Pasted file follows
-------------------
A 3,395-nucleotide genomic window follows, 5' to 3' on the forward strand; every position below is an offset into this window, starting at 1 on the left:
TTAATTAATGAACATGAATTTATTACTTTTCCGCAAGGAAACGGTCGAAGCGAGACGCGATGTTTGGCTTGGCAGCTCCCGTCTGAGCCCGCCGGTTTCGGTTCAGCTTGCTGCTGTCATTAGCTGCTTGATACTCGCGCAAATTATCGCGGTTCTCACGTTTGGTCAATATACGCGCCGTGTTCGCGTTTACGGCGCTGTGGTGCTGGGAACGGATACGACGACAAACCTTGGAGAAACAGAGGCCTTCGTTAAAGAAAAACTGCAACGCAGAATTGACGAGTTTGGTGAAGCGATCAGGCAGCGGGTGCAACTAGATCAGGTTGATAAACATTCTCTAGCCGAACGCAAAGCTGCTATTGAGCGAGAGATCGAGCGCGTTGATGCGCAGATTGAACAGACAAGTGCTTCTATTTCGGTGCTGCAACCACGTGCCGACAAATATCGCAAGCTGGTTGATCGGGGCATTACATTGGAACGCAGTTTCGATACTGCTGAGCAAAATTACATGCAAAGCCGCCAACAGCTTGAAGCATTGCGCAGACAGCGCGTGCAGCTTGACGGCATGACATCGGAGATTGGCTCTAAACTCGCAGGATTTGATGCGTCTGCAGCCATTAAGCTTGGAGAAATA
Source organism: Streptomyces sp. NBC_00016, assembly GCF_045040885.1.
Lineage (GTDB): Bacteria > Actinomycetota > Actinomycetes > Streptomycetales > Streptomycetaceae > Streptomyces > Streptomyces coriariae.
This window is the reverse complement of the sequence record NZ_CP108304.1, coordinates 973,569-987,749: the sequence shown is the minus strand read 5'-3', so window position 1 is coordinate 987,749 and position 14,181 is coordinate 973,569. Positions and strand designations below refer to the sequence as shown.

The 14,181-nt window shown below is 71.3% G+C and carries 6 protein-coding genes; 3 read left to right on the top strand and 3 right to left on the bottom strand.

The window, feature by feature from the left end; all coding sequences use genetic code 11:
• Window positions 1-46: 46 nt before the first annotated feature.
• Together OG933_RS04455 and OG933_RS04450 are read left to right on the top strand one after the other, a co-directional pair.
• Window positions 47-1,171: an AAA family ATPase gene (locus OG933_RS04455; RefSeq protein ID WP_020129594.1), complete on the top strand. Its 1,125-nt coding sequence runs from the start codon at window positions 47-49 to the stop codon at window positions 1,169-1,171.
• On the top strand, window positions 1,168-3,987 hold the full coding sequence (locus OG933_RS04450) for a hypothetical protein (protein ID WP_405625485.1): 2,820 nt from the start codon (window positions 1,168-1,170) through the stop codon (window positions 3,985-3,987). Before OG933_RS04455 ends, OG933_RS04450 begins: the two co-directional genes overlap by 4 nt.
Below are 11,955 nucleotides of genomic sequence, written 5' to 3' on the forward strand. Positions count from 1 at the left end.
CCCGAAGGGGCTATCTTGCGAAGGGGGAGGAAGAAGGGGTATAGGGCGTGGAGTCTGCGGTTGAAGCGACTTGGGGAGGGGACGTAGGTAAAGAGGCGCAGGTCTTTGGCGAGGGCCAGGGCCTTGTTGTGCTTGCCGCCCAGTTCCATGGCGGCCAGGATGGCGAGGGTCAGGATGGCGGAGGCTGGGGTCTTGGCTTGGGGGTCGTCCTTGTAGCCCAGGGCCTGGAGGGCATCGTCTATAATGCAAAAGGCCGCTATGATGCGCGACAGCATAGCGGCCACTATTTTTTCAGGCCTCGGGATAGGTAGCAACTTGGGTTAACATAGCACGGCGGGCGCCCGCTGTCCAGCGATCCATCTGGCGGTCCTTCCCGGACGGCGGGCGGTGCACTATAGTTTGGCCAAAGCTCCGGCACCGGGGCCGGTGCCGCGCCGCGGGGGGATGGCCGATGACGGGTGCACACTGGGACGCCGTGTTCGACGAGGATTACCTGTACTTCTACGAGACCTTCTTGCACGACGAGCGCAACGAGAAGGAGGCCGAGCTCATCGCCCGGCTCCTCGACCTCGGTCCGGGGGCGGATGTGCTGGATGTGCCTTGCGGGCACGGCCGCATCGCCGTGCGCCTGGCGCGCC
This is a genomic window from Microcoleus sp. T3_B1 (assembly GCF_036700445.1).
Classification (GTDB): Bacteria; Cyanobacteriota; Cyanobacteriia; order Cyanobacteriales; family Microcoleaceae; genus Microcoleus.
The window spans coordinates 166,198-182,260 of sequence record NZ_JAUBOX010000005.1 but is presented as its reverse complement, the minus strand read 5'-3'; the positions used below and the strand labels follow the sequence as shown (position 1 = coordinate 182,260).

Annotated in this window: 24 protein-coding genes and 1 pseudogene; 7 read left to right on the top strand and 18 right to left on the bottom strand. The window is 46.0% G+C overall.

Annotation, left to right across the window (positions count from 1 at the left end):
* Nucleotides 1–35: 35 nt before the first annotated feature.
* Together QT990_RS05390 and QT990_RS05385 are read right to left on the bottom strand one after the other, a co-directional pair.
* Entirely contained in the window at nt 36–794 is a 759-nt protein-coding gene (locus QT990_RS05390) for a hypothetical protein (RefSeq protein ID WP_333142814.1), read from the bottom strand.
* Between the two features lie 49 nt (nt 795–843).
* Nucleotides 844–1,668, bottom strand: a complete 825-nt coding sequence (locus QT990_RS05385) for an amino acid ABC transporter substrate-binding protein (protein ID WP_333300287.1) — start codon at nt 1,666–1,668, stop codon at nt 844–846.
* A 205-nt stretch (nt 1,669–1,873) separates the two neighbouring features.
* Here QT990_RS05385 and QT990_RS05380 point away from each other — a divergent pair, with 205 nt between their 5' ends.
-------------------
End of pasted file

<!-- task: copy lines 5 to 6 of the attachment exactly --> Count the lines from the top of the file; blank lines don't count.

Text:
This window is the reverse complement of the sequence record NZ_CP108304.1, coordinates 973,569-987,749: the sequence shown is the minus strand read 5'-3', so window position 1 is coordinate 987,749 and position 14,181 is coordinate 973,569. Positions and strand designations below refer to the sequence as shown.

The 14,181-nt window shown below is 71.3% G+C and carries 6 protein-coding genes; 3 read left to right on the top strand and 3 right to left on the bottom strand.